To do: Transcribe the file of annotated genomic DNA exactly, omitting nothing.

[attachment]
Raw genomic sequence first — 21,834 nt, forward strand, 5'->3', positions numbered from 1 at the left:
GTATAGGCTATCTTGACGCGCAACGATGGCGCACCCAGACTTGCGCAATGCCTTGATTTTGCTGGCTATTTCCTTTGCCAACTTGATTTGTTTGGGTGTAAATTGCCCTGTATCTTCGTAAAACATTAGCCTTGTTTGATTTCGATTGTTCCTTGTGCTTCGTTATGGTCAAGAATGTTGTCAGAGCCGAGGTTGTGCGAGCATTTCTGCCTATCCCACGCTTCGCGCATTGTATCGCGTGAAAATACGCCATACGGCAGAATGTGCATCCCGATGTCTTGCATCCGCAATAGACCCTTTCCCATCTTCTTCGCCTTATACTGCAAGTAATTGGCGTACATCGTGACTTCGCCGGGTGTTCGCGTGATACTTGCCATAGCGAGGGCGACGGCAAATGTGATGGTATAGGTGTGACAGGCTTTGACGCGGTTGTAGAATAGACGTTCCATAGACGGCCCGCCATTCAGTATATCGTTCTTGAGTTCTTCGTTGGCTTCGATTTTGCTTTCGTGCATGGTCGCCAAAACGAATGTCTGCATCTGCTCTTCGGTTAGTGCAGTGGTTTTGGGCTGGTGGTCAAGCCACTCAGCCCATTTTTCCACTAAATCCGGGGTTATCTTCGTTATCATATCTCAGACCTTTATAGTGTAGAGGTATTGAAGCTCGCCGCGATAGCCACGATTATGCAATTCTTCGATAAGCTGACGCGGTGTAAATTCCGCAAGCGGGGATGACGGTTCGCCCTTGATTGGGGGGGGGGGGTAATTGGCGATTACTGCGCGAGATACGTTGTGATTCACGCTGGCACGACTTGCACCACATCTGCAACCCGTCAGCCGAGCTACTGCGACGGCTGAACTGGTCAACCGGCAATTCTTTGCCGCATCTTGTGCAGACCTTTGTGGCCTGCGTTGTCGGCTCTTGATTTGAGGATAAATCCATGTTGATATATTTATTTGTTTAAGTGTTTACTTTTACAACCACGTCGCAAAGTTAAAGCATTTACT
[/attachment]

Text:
Raw genomic sequence first — 21,834 nt, forward strand, 5'->3', positions numbered from 1 at the left:
GTATAGGCTATCTTGACGCGCAACGATGGCGCACCCAGACTTGCGCAATGCCTTGATTTTGCTGGCTATTTCCTTTGCCAACTTGATTTGTTTGGGTGTAAATTGCCCTGTATCTTCGTAAAACATTAGCCTTGTTTGATTTCGATTGTTCCTTGTGCTTCGTTATGGTCAAGAATGTTGTCAGAGCCGAGGTTGTGCGAGCATTTCTGCCTATCCCACGCTTCGCGCATTGTATCGCGTGAAAATACGCCATACGGCAGAATGTGCATCCCGATGTCTTGCATCCGCAATAGACCCTTTCCCATCTTCTTCGCCTTATACTGCAAGTAATTGGCGTACATCGTGACTTCGCCGGGTGTTCGCGTGATACTTGCCATAGCGAGGGCGACGGCAAATGTGATGGTATAGGTGTGACAGGCTTTGACGCGGTTGTAGAATAGACGTTCCATAGACGGCCCGCCATTCAGTATATCGTTCTTGAGTTCTTCGTTGGCTTCGATTTTGCTTTCGTGCATGGTCGCCAAAACGAATGTCTGCATCTGCTCTTCGGTTAGTGCAGTGGTTTTGGGCTGGTGGTCAAGCCACTCAGCCCATTTTTCCACTAAATCCGGGGTTATCTTCGTTATCATATCTCAGACCTTTATAGTGTAGAGGTATTGAAGCTCGCCGCGATAGCCACGATTATGCAATTCTTCGATAAGCTGACGCGGTGTAAATTCCGCAAGCGGGGATGACGGTTCGCCCTTGATTGGGGGGGGGGGGTAATTGGCGATTACTGCGCGAGATACGTTGTGATTCACGCTGGCACGACTTGCACCACATCTGCAACCCGTCAGCCGAGCTACTGCGACGGCTGAACTGGTCAACCGGCAATTCTTTGCCGCATCTTGTGCAGACCTTTGTGGCCTGCGTTGTCGGCTCTTGATTTGAGGATAAATCCATGTTGATATATTTATTTGTTTAAGTGTTTACTTTTACAACCACGTCGCAAAGTTAAAGCATTTACT